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Interview with Jensen Huang: Nvidia’s post-Arm strategy, Omniverse and self-driving cars

Interview with Jensen Huang: Nvidia's post-Arm strategy, Omniverse and self-driving cars

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Nvidia CEO Jensen Huang couldn’t fulfill his dream of acquiring Arm for $80 billion. Regulators delayed the deal, and Huang canceled the deal after “trying our best.”

But his business is still going strong. Nvidia reported revenue of $7.64 billion for its fourth fiscal quarter ended Jan. 30, up 53% from a year earlier. The Gaming Market, Data Center and Professional Visualization platforms each achieved record revenue for the quarter and year.

This shows that the company has a lot of scope as it determines what it will do in the wake of the collapse of the Arm Accords. And Huang said he had high hopes for his three-chip strategy, the Omniverse, Metaverse and self-driving cars. I had little time to interview Huang after the company announced its earnings this week.

Here is an edited transcript of our interview.

VentureBeat: What is your post-Arm strategy? Do you need to communicate your strategic direction in light of [the Arm deal being called off]?

Jensen Huang: Not really anything. Because we never finished combining with Arm. Thus, all the strategies that would have resulted from the combination were never mentioned. And so our strategy is exactly the same. We do accelerated computing wherever there are CPUs (central processing units). And so we’ll do that for x86. And we’ll do that for Arm. We have a whole bunch of ARM processors and system-on-chips (SoCs) in development. And we are passionate. We do all of this. We have a 20-year license to Arm’s intellectual property. And we will continue to take advantage of all this and all markets. And that’s about it. Keep building CPUs, GPUs (graphics processing units), and DPUs (data processing units).

VB: So that’s your three-point strategy? Would you consider RISC-V now that the Arm deal isn’t happening?

Houang: We use RISC-V. We are RISC-V users inside our GPUs. We use it in several areas. For system controllers, inside the Bluefield GPU there is a RISC-V acceleration engine, if you will, a programmable engine. And we use RISC-V when it makes sense. We use Arm when it makes sense. We use x86 when it makes sense.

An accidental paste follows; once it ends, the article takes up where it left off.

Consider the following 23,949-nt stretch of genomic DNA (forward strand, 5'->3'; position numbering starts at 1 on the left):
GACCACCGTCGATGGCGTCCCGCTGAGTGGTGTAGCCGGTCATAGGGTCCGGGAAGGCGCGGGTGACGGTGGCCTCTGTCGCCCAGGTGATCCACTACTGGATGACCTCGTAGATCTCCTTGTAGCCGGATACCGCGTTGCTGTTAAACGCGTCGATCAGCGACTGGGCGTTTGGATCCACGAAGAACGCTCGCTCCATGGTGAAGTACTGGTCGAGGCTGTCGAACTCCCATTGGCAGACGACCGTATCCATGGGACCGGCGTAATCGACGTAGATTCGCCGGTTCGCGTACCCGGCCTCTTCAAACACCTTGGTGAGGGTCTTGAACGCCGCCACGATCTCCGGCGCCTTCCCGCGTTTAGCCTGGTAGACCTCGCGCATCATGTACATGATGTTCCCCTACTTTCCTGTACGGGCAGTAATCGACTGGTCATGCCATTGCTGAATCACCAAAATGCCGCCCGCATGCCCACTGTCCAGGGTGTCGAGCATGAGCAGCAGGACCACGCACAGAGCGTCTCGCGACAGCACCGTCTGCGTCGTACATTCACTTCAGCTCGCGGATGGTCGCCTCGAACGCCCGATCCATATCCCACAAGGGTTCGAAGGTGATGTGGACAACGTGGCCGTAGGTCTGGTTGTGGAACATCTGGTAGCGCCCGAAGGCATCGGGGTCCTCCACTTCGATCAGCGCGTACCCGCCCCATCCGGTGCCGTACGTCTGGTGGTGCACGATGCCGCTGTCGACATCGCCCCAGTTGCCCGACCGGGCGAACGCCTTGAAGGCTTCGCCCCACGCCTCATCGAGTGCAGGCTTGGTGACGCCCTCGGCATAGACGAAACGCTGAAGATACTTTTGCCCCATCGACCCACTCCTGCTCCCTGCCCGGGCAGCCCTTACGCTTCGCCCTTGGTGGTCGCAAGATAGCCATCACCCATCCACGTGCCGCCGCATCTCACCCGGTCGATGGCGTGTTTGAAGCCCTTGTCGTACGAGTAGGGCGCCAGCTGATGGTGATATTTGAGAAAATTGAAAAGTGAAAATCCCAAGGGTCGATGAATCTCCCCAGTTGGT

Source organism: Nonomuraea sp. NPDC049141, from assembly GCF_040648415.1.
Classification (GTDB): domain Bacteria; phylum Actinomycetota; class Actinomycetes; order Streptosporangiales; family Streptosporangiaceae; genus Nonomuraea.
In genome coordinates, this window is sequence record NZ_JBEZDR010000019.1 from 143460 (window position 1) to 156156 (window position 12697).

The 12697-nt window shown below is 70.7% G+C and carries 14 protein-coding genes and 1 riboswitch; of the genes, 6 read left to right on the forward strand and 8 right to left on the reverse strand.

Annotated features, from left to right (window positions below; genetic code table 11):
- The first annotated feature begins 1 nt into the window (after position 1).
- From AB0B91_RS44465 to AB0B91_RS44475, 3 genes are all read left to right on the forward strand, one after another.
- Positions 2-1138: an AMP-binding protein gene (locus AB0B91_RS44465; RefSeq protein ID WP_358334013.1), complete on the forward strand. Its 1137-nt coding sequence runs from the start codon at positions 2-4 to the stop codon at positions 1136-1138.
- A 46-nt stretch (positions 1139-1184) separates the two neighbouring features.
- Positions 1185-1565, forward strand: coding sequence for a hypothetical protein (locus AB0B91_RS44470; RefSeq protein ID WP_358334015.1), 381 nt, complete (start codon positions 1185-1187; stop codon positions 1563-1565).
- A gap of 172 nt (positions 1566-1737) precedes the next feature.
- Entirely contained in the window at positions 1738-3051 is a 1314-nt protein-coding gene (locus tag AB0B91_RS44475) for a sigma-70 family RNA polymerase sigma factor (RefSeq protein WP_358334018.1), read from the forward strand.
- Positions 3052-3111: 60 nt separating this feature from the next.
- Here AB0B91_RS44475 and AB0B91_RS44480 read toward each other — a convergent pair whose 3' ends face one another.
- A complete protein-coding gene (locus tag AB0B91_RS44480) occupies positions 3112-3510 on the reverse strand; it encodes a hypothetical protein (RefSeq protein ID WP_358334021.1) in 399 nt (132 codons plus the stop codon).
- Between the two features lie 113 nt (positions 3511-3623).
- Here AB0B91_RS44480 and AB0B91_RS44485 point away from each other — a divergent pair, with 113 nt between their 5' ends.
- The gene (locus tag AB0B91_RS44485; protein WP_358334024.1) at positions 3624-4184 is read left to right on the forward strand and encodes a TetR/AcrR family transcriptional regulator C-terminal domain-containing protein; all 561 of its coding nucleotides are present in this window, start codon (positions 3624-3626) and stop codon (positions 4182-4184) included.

VB: And how do you see the metaverse evolving? It seems everyone is much more excited about the metaverse, and the Omniverse is still part of that conversation.

Houang: Let’s see. Omniverse for Business is tried and tested in around 700 different companies around the world. We have already concluded some major licenses. And so our numbers are off to a good start. People use it for all sorts of things. They use it to connect designers and creators. They use it to simulate logistics warehouses, simulate factories. They use it for synthetic data generation as we physically and accurately simulate sensors. You can use it to simulate data for AI training collected from LiDAR, radar and of course cameras. And so they use it for the simulation part of the software development process. You must validate the software as part of the release process. And you can put Omniverse in the validation stream for robotic applications. People also use it for digital twins.

A scene from an Ericsson Omniverse environment.

VB: You’re going to create the biggest digital twin of them all, aren’t you? [Nvidia plans to make a digital twin of the Earth as part of its Earth 2 simulation, which will use AI and the world’s fastest supercomputers to simulate climate change and predict how the planet’s climate could change over decades].

Houang: We are in the process of building or studying the architecture and building the ultimate digital twin.

VB: And do you have the impression that we are also heading towards an open metaverse? Will it be sufficiently open as opposed to a set of walled gardens?

Houang: I really hope it is open and I believe it will be opened with Universal Scene Description (USD). As you know, we are one of the biggest contributors, the main contributor, to the USD today. And it was invented by Pixar. It has been embraced by so many different content developers. Adobe adopted it, and we got a lot of people to adopt it. I hope everyone will go to USD and then it will basically become the HTML of the metaverse.

VB: What is your level of confidence in the automotive division and how are we progressing with self-driving cars? Do you feel like we’re getting back on track after the pandemic?

Houang: I am certain that we will have autonomous vehicles all over the world. They all have their areas of operation. And some of that is just within the confines of a very large warehouse. They call them AMR, Autonomous Mobile Robots. You could have them inside walled factories, and so they could move goods and inventory. You could deliver last mile goods, like Neuro and others. All of these big companies are doing last mile delivery. All of these apps are very doable, as long as you don’t overpromise.

And I think there will be thousands and thousands of self-driving vehicle applications, and that’s for sure. This year will be the year of inflection for us on autonomous driving. It will be a big year for us. And then next year, it will be even bigger next year. And in 2025, that’s when we roll out our own software where we share the revenue with the automakers.

And so if the license was $10,000, we split 50-50. If it’s a subscription base of $1000 or $100 per month, we split 50-50. I think I’m fairly certain now that self-driving vehicles will be one of our biggest businesses.

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